For every one degree rise in temperature, 6 million tonnes of wheat will be lost in India, the Food and Agricultural Organisation of the UN estimates. How do you feed a hungry, growing world population with climate change knocking at the door?

Scientists, policy makers and researchers from 23 countries across the world gathered here on Monday began to address how the biological diversity of life on earth — the vast genetic array of plants, animals and micro-organisms — could be preserved, adapted and shared to provide enough food in a warming planet.

“Time is running out, not only in the short term of finding international solutions to climate change containment but also to establish the wide range of measures necessary to secure the biological diversity which we are dependent upon for long term food security, ” Norwegian Minister of Agriculture and Food Lars Pedder Brekk said.

In the last century alone more than 75 per cent of all known food crops have disappeared and the world relies on just a few varieties of rice, potatoes, maize, wheat and other staples.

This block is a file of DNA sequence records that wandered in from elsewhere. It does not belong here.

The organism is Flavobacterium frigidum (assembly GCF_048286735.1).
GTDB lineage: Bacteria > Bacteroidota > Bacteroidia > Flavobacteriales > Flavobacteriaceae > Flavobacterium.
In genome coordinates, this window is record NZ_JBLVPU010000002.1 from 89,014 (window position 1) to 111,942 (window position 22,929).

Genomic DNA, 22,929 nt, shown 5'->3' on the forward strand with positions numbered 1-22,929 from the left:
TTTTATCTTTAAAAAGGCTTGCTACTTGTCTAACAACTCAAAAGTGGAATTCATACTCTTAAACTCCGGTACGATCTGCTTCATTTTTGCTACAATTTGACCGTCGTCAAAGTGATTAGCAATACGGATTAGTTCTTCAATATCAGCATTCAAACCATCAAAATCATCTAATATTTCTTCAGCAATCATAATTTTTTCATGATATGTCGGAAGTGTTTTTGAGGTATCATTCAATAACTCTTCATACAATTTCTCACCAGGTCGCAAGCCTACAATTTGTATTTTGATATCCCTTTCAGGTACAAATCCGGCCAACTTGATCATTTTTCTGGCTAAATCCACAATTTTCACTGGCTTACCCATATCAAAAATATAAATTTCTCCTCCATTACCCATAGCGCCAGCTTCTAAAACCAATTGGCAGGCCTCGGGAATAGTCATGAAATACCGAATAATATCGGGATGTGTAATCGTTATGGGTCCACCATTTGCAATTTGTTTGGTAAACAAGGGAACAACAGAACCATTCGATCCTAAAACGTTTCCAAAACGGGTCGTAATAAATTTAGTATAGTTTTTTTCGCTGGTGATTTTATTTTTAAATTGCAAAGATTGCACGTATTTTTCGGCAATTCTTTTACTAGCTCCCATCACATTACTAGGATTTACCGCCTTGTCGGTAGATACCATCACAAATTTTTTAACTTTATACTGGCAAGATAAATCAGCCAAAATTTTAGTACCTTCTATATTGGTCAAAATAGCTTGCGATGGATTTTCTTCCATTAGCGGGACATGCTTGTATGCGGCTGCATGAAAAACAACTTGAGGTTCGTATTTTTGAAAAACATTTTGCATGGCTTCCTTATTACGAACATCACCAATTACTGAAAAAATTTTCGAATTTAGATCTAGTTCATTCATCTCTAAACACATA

Unfortunately many of those lost or in decline are indigenous species that are the most nutritious, whether the green leafy vegetables of Africa or the millets of India, said Emile Frison, Director General, Biodiversity International. The double burden of hunger and obesity looms large – one in three people in the world are malnourished, he said.

We need to prepare ahead of time, he said, for the shifts in plant and crop species that will survive temperatures higher than the highest average temperatures of today.

Incentivising governments to do so will be no easy task. But, suggested Angela Cropper, Deputy Executive Director of the United Nations Environment Programme, developing an internationally recognised dollar value for our environmental resources and the “services” that the ecosystem provides, may prevent us from exploiting nature and serve as a means of protecting traditional cultures and farming methods. Crucial to the success of this was equal access to the benefits of genetic resources, whether new strains, or crop materials, she said.

The International Treaty on Plant Genetic Resources for Food and Agriculture is one of several frameworks established for this. As well as storing seeds for future generations for free, Norway, the Minister said, contributes 0.1 per cent of the value of seeds sold in the country to the Benefit Sharing Fund of this treaty.

More needs to be done, speakers said. “I’m still afraid of the population monster,” Ambassador Kenneth M. Quinn of the World Food Prize Foundation said, quoting the father of the Green Revolution Norman Borlaug in one of his last addresses in 2005. Borlaug’s solution, Professor Swaminathan said, of combining science with the needs of local farmers, is now more significant than ever.